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PERFORMING ARTS

The Work of Seasoned Performers

Suddenly, the CD bins are a cornucopia of recordings that contemplate Earth's cycles.

*** GOLDSTEIN: "The Seasons: Vermont" Malcolm Goldstein, violin, and instrumental ensemble XI

** GLAZUNOV: "The Seasons" French National Symphony Orchestra, Roger Desormiere, conductor EMI Classics

* 1/2 TCHAIKOVSKY: "The Seasons" Naum Starkman, piano Pope Music

*** 1/2 TCHAIKOVSKY: "The Seasons" Yefim Bronfman, piano Sony

*** 1/2 CAGE: "The Seasons" Stephen Drury, piano Mode

November 22, 1998|MARK SWED | Mark Swed is The Times' music critic

At a press conference two weeks ago held on the Hollywood Bowl stage, the mid-November sun shone blindingly bright and warm as a summer's day. But many in attendance sweltered in wool, heavy corduroy or turtlenecks. The thermometer said one thing. But the air the light and an innate susceptibility to the calendar all told us something different.

Our sense of the seasons lies at the root of our consciousness. In fact, the urge to mark passing time, science writer David Ewing Duncan persuasively argues in a new book, "The Calendar," "may be our most distinctive trait as a species, since undoubtedly one of the first things we became self-aware about was our own mortality--the fact that we live and die in a set period of time." And what led some Stone Age denizen 13,000 years ago to start scoring days on an eagle's bone was surely his observation of the progression of the seasons, and his sense that survival might hinge on his ability to predict their onset.

The year's cycle has been of great significance to religion and art ever since, and music is no exception. The seasons have provided composers throughout the ages with poetic content for their music and a handy formal ordering device. Medieval mastersingers sang of summer coming. Schumann and Benjamin Britten wrote "Spring" symphonies; Tchaikovsky a "Winter Dreams" symphony. Stravinsky ushered in 20th century music with "The Rite of Spring." Vivaldi's "Four Seasons" seems to have a permanent home at or near the peak of the classical Top 40.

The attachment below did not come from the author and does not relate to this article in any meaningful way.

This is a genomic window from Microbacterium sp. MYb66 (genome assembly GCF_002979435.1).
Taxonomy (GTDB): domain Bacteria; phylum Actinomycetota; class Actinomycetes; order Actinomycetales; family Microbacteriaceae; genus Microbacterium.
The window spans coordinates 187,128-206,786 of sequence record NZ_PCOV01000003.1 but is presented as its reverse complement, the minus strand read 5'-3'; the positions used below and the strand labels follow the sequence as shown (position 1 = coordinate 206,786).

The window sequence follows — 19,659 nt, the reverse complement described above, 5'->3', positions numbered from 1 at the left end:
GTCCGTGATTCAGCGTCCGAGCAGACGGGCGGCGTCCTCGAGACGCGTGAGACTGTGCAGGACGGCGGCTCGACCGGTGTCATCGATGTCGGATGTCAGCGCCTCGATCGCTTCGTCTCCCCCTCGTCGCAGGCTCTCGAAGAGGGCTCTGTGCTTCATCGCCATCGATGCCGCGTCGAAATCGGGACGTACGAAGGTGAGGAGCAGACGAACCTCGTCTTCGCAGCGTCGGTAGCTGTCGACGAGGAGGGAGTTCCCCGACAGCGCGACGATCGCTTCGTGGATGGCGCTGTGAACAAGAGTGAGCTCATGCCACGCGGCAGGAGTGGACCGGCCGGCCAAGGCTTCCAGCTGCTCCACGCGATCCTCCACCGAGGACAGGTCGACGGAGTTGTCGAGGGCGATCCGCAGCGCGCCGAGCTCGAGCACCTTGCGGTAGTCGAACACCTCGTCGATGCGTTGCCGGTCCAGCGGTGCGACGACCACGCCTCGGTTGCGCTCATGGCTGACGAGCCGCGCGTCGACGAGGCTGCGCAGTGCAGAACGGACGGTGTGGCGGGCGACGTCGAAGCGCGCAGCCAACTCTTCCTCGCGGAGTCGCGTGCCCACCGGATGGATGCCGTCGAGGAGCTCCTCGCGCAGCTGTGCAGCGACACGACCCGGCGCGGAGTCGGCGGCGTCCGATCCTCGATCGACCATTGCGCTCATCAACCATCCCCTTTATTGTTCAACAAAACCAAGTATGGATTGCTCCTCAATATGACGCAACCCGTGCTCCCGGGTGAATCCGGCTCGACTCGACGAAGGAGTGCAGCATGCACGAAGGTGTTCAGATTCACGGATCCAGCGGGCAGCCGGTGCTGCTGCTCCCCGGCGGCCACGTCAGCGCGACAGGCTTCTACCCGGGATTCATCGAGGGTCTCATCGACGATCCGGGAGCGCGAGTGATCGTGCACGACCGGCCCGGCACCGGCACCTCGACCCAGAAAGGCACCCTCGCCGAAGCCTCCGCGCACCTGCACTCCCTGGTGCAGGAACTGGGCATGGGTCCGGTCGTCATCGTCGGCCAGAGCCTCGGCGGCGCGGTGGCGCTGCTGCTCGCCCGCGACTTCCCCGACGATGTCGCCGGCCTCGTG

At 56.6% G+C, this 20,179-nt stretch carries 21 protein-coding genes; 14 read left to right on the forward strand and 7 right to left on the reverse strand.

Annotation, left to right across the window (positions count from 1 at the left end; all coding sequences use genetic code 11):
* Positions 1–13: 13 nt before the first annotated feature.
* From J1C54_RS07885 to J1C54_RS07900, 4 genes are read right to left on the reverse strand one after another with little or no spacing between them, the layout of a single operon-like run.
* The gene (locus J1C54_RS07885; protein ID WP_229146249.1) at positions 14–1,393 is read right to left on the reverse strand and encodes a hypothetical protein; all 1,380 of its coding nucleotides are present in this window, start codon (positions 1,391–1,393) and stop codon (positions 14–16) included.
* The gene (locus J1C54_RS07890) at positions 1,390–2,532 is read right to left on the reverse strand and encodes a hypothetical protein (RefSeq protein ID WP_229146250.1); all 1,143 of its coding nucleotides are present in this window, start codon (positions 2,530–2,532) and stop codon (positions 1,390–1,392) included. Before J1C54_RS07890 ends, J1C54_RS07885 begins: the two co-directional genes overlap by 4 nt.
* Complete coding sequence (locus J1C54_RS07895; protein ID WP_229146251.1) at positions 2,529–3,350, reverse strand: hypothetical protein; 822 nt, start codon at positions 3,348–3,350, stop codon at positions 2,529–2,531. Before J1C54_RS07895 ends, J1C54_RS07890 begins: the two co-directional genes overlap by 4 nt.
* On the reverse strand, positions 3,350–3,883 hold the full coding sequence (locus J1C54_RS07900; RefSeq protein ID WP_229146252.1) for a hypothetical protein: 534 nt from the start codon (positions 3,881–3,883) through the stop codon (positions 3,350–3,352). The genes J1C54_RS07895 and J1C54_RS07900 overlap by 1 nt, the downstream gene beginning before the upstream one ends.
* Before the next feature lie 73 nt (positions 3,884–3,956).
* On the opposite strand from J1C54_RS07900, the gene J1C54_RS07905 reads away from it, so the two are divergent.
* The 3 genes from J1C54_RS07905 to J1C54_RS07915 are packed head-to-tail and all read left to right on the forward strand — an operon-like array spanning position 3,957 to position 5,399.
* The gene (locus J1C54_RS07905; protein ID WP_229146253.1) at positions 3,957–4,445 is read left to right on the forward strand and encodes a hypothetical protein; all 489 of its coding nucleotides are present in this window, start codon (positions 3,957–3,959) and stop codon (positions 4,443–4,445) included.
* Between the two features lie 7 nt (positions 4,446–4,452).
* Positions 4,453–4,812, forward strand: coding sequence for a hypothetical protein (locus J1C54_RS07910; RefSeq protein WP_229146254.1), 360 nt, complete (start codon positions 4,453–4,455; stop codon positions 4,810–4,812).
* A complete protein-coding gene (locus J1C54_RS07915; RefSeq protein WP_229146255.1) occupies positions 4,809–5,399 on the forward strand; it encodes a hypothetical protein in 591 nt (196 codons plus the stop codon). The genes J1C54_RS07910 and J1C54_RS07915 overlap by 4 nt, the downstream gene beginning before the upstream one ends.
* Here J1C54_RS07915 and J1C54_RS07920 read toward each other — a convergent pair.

Yet, as common a theme as the seasons is--a Chinese poem from Confucius' time notes that only the stone on the hilltop knows nothing of the four seasons--there are actually very few pieces about the seasons that have made much impact other than the Vivaldi, and the attention to spring by Schumann, Stravinsky and Britten. Even Haydn's great oratorio "The Seasons" is less known than his "Creation."

Nor do composers agree about the meaning or importance of the seasons. Winter, for one, might be a time of death; for another, a celebration of Christ's birth and a new year; for a third, a happy sleigh ride. For some composers, the seasons illustrate the course of man's life; for others they provide a profound sense of dramatic order; for still others, they merely supply nature scenes: say, the busy bees of spring or the thunderstorms of summer.

For instance, on several new CDs relating to the seasons, about all the music has in common is its title and its obscurity. Two of the discs are recordings of a Tchaikovsky 40-minute piano cycle, the longest piano piece by one of the world's favorite composers, written in 1876, the year he wrote "Swan Lake," and yet little-known. The other recordings are of a 1900 Glazunov ballet; a John Cage ballet; and an environmental work by avant-garde violinist Malcolm Goldstein.

Though championed by such notable Russian pianists as Sviatoslav Richter and Mikhail Pletnev--and recorded by many less well-known ones--Tchaikovsky's set of 12 pieces has been overlooked for a seemingly very good reason. The composer himself didn't take the project very seriously. Offered a handsome fee by a St. Petersburg monthly for a year's worth of salon pieces, Tchaikovsky, an indifferent pianist, seems to have looked around him on the fixed day each month that he had his servant remind him about the deadline, and he dashed off something. January is charming music by the fire. May's music is repetitious, never seeming to get anywhere--St. Petersburg's white nights were approaching. December reproduces the fanciful Christmas spirit of "The Nutcracker."

Yet slight as these pieces are, they have a special spontaneity that is rare in Tchaikovsky. The composer did not take the time to brood. Consequently, the months are almost like journal entries, capturing the people, moods, smells and colors around him. All they need is a performance--light, fluid and unfussy--like the one Yefim Bronfman supplies on his latest Sony disc, recorded in very pleasing sound.

The other recording is by controversial Russian pianist Naum Starkman, who overreaches, seeking grand statements in casual music. This recording, on the Pope Music label, underscores the excess with a disc plated with a layer of 24-karat gold and recorded to audiophile standards. The result is overkill.

I'm not at all sure what Glazunov was hoping to accomplish with his "Seasons," written for Petipa, the choreographer of Tchaikovsky's ballets. It opens with winter, its frost and gnomes, and runs through summer's waltzing cornflowers to an autumn bacchanal. That bacchanal has found its way onto pops collections. But the rest of the ballet is warmed-over Tchaikovsky that best serves to demonstrate the revolutionary power of Stravinsky's "Rite" 13 years later.

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